Speaker stresses importance of Eucharist during Catechetical Conference

CHESTERTON – “The Mass isn’t a spectacle, something to be entertained by. That’s not the point of Mass. The point is for us to show up ready to give and ready to receive Christ,” said Dr. Scott Sollon as he stressed the need for everyone to be active participants at Mass.
Sollon presented his three-part talk, “On the Holy Eucharist,” during the Diocese of Gary’s Catechetical Conference on March 2 at St. Patrick parish. Nearly 150 catechists from across the diocese attended the conference entitled "Eucharistic Renewal."
Sollon is a professor of theology and the associate chairman of theology and catechetics at Franciscan University, where he also directs the Catechetical Institute. He has worked in the field of evangelization and catechesis for 25 years, serving parishes, dioceses and schools. 
Sollon and his wife, Mary, live in Steubenville with their five children.
As he spoke to the group, Sollon stressed that in faith formation the job as a catechist, parent or teacher is to make sure others are able to go to Mass, or any of the sacraments, and participate fully conscious of what they’re doing. 
“We want them to know what’s going on, actively engaged in the ritual, and enriched by it, and to be receiving that grace,” said Sollon.
He continued, “Whether you’re doing faith formation for second graders in a classroom, RCIA somewhere on a picnic table, or with our own kids, the goal is always whatever we are teaching, how does this come to life in the sacraments? The reason is, the sacraments is where all the action really is. That’s how God graces us uniquely.”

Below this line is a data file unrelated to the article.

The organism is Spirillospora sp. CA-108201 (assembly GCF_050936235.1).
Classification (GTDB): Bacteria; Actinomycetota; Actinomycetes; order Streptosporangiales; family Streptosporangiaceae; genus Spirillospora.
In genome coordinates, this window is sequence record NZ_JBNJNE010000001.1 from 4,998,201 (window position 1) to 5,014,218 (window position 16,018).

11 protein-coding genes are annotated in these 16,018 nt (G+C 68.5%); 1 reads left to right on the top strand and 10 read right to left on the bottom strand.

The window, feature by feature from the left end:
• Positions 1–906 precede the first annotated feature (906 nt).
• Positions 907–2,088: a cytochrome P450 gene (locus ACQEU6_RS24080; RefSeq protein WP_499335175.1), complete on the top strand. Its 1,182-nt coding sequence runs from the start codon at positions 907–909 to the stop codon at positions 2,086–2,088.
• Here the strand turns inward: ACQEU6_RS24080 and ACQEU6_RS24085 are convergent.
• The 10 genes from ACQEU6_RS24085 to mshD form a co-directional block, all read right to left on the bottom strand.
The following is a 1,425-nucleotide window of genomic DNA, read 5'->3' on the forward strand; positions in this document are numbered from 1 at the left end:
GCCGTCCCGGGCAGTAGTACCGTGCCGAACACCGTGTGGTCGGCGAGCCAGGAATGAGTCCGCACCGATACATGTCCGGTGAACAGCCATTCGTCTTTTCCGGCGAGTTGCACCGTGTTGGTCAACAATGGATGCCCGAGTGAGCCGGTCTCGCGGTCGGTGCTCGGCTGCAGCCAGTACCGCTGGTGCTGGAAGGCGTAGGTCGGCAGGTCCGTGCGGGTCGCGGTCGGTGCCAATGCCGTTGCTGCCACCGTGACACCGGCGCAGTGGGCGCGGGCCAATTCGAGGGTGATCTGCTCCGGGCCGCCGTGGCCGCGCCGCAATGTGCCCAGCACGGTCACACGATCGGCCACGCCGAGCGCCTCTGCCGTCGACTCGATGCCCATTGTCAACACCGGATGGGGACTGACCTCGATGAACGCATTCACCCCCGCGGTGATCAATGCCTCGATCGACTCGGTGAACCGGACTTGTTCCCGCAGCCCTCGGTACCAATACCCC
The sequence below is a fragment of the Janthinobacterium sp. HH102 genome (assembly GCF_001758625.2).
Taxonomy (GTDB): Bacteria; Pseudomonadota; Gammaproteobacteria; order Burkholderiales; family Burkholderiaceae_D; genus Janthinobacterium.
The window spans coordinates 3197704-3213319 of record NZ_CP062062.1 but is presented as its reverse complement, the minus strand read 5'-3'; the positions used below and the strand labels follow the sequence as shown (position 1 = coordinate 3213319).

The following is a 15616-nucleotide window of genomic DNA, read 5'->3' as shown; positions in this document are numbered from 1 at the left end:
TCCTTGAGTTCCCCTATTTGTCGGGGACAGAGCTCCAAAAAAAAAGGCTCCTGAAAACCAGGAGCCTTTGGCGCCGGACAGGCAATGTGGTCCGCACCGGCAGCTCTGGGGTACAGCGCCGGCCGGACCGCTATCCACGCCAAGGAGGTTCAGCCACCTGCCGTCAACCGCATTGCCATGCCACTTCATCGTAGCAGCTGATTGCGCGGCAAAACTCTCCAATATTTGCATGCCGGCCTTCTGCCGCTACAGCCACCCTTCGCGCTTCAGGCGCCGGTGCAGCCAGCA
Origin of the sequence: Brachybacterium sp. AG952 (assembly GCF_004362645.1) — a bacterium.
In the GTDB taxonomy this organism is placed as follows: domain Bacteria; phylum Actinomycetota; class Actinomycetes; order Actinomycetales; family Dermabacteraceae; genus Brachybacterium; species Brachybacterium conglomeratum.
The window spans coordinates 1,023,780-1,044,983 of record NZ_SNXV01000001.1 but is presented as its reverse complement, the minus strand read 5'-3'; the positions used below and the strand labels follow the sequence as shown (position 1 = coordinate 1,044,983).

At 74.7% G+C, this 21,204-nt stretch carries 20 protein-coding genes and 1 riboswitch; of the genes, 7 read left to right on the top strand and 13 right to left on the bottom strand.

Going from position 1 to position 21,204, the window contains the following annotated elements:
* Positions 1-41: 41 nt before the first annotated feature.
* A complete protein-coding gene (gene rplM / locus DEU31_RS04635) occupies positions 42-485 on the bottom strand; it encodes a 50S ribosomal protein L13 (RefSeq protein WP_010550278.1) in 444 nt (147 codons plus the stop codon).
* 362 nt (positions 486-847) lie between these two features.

Sollon explained, using reconciliation and mercy as examples, that there are many good ways to explain the two such as by unpacking the parable of the Prodigal Son and works through the priest, but it’s important to connect it to the Mass. 
“If you’re teaching on mercy you wouldn’t have really done your job as a catechist until and unless you show where at Mass do we ask for and receive God’s mercy,” said Sollon. “When we’re catechizing, we want to remind, there's a lot of places during Mass where we ask for and receive God’s mercy…Penitential Act, Lord, I’m not worthy, Lamb of God… Always connect it to the sacraments. It’s really important because that’s where the party is at.”
To help the catechists, Sollon zeroed in on key dimensions of the liturgy to focus on during the Mass, including obligation and responsibility.
Sollon explained how with the graces received in the sacraments, there comes an obligation and responsibility. He reminded the group as baptized in Christ, who is priest, prophet, and king, their job is to take that grace of baptism and go be priestly, prophetic and kingly.
“At the end of Mass, you don’t go hide in your basement. You just received Jesus, you better get out there and bring Christ to the world. This is your obligation you just took on,” said Sollon.
He continued, “Grace only works to the extent when we say ‘yes’ to it and say ‘yes’ to living it out. We have a part to play through our own free will. Saying ‘yes’ to what God is calling us to do.”